Eight-year-old David MacDonald was a little nervous speaking to the crowd gathered for a town summit in the Getzville Fire Company hall Wednesday night.
Most were gray-haired and had more experience complaining about problems in Amherst.
But that didn't stop David, who wore a button-down shirt and a clip-on tie, from asking the town to bring back the red box in Dana Heights Park.
The red box?
The boxes are part of a summer recreational program in Amherst parks. Painted a bright red, the boxes contain games and crafts for children that high school or college students would supervise. Five Red Box sites were closed two years ago -- including the one just a block from David's home.
After one person complained about road maintenance and another about traffic, David got up from his seat in the front row.
"Hi, my name is David MacDonald. I'm 8 years old," the boy read from a piece of paper. "Amherst does not have enough parks. . . . You took away the Red Box Program. Now, the kids don't come there anymore. Bring back the Red Box Program. . . . Here are the signatures of 200 people who agree."
David started his campaign because he misses walking to the park and playing kickball or football or doing a crafts project.
"If the red box was there, I would go there every day," David said in an interview. "They have another in Country Parkway, but my mom has to drive me up there, and it isn't the same."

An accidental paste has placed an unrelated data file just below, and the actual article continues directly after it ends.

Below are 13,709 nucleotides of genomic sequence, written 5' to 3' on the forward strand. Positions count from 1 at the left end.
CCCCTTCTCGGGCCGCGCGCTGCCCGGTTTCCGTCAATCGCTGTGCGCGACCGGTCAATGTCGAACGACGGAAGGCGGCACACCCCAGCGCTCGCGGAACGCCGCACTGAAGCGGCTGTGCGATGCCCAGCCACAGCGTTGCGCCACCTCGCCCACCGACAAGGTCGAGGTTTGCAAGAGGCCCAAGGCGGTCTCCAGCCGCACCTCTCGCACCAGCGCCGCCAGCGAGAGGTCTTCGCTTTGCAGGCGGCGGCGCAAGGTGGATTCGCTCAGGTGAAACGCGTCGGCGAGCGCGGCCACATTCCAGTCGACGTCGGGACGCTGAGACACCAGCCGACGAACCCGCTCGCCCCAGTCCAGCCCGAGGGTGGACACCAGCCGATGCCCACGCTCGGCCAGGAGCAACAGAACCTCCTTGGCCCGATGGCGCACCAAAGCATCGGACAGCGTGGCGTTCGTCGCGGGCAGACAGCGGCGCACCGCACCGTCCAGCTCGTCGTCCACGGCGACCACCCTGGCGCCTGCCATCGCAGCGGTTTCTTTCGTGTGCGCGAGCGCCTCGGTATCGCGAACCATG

The residents applauded his speech, but that does not mean David will get the park's red box back.
The town closed the five Red Box sites two years ago because the program was costing too much and not enough children attended some sites, said Amherst Recreation Director Jeffrey Bloom.
"That site was averaging less than 15 kids per day. . . . The Dana Heights site had very little trees, playground equipment or anything at that site. It's behind an apartment complex, and it was providing recreation just for that apartment complex," Bloom said. "We had to make some very hard decisions. We had to consolidate sites."
The Dana Heights site was merged with the Country Parkway site, where David goes now.
But losing the site at Dana Heights and other other locations may not be the worst part, Bloom said.
"The cost is so high for running these programs. I'd say $6,000 to $7,000 per site," Bloom said. "We're looking at possibly reducing the number of sites even more."
The town is looking into moving the sites to schools and charging modest fees for children to use them, he said.
"It's about affordability," Bloom said. "We just can't provide it at every single corner or open space area."